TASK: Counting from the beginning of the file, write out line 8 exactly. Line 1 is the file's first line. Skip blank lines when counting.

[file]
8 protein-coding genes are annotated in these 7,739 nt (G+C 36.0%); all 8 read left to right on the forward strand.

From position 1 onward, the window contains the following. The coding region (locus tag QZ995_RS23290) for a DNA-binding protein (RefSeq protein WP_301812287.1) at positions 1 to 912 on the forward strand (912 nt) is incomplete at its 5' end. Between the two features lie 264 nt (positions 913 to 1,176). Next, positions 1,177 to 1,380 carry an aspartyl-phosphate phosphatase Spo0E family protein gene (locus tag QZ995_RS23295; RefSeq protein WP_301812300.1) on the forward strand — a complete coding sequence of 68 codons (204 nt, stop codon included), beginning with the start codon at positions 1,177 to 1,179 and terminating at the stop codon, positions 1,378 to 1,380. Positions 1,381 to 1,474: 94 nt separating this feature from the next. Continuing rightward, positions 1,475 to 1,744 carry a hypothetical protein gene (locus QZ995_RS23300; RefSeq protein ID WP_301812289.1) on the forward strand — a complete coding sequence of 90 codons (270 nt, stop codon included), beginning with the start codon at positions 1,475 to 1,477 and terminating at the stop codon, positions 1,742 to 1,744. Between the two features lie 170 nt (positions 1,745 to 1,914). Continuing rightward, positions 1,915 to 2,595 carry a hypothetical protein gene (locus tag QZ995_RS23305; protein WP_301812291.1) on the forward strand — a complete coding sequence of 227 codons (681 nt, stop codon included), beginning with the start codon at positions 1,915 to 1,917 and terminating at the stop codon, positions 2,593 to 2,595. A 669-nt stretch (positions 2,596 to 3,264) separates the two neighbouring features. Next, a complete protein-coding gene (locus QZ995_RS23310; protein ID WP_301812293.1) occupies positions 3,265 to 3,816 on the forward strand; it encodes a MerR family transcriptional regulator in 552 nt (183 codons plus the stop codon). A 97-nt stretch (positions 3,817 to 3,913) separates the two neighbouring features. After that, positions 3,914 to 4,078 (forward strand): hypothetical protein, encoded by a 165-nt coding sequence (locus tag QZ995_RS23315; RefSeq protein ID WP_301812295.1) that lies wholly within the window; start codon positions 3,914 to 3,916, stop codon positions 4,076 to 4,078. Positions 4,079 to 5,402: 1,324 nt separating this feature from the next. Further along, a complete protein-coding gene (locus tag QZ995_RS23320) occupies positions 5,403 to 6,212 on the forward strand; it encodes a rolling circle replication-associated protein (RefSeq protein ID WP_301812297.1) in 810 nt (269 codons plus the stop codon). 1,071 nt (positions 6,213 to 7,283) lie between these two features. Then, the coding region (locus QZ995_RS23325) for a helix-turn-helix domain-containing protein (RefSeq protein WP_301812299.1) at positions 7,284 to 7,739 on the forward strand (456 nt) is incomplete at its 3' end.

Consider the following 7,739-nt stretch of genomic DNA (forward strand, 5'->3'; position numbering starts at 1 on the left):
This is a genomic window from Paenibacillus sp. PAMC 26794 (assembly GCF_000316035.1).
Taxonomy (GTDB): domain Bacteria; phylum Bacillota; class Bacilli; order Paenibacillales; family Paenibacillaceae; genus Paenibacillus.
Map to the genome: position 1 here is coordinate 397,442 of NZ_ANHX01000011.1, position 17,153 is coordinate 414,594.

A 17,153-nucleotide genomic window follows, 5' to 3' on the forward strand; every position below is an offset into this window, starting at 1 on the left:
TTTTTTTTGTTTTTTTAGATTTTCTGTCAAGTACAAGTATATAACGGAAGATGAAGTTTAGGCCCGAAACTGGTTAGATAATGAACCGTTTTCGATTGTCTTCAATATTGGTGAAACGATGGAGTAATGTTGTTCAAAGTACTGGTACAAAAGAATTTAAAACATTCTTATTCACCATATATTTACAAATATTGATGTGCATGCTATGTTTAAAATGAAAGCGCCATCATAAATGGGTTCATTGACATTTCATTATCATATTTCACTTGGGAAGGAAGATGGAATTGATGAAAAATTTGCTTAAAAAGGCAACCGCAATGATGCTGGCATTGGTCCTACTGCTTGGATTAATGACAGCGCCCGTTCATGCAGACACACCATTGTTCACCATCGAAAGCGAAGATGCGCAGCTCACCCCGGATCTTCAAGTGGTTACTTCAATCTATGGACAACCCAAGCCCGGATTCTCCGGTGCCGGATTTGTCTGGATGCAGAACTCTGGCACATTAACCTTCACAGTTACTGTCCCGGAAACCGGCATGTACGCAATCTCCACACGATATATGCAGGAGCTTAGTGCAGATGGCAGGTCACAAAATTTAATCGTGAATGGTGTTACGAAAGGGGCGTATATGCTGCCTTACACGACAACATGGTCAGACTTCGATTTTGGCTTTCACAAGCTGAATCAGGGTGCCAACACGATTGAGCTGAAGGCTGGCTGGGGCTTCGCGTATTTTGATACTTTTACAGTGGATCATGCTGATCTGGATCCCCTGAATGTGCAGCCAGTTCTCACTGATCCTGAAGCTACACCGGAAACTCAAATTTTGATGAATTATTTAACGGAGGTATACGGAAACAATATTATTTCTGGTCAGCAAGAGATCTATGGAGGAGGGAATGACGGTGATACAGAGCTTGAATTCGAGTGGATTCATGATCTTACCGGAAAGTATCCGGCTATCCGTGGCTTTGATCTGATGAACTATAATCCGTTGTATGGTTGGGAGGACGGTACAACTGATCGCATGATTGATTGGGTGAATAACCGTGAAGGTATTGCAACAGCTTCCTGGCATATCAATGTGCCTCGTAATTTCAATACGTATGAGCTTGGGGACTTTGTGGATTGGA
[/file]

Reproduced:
TTTTTTTTGTTTTTTTAGATTTTCTGTCAAGTACAAGTATATAACGGAAGATGAAGTTTAGGCCCGAAACTGGTTAGATAATGAACCGTTTTCGATTGTCTTCAATATTGGTGAAACGATGGAGTAATGTTGTTCAAAGTACTGGTACAAAAGAATTTAAAACATTCTTATTCACCATATATTTACAAATATTGATGTGCATGCTATGTTTAAAATGAAAGCGCCATCATAAATGGGTTCATTGACATTTCATTATCATATTTCACTTGGGAAGGAAGATGGAATTGATGAAAAATTTGCTTAAAAAGGCAACCGCAATGATGCTGGCATTGGTCCTACTGCTTGGATTAATGACAGCGCCCGTTCATGCAGACACACCATTGTTCACCATCGAAAGCGAAGATGCGCAGCTCACCCCGGATCTTCAAGTGGTTACTTCAATCTATGGACAACCCAAGCCCGGATTCTCCGGTGCCGGATTTGTCTGGATGCAGAACTCTGGCACATTAACCTTCACAGTTACTGTCCCGGAAACCGGCATGTACGCAATCTCCACACGATATATGCAGGAGCTTAGTGCAGATGGCAGGTCACAAAATTTAATCGTGAATGGTGTTACGAAAGGGGCGTATATGCTGCCTTACACGACAACATGGTCAGACTTCGATTTTGGCTTTCACAAGCTGAATCAGGGTGCCAACACGATTGAGCTGAAGGCTGGCTGGGGCTTCGCGTATTTTGATACTTTTACAGTGGATCATGCTGATCTGGATCCCCTGAATGTGCAGCCAGTTCTCACTGATCCTGAAGCTACACCGGAAACTCAAATTTTGATGAATTATTTAACGGAGGTATACGGAAACAATATTATTTCTGGTCAGCAAGAGATCTATGGAGGAGGGAATGACGGTGATACAGAGCTTGAATTCGAGTGGATTCATGATCTTACCGGAAAGTATCCGGCTATCCGTGGCTTTGATCTGATGAACTATAATCCGTTGTATGGTTGGGAGGACGGTACAACTGATCGCATGATTGATTGGGTGAATAACCGTGAAGGTATTGCAACAGCTTCCTGGCATATCAATGTGCCTCGTAATTTCAATACGTATGAGCTTGGGGACTTTGTGGATTGGA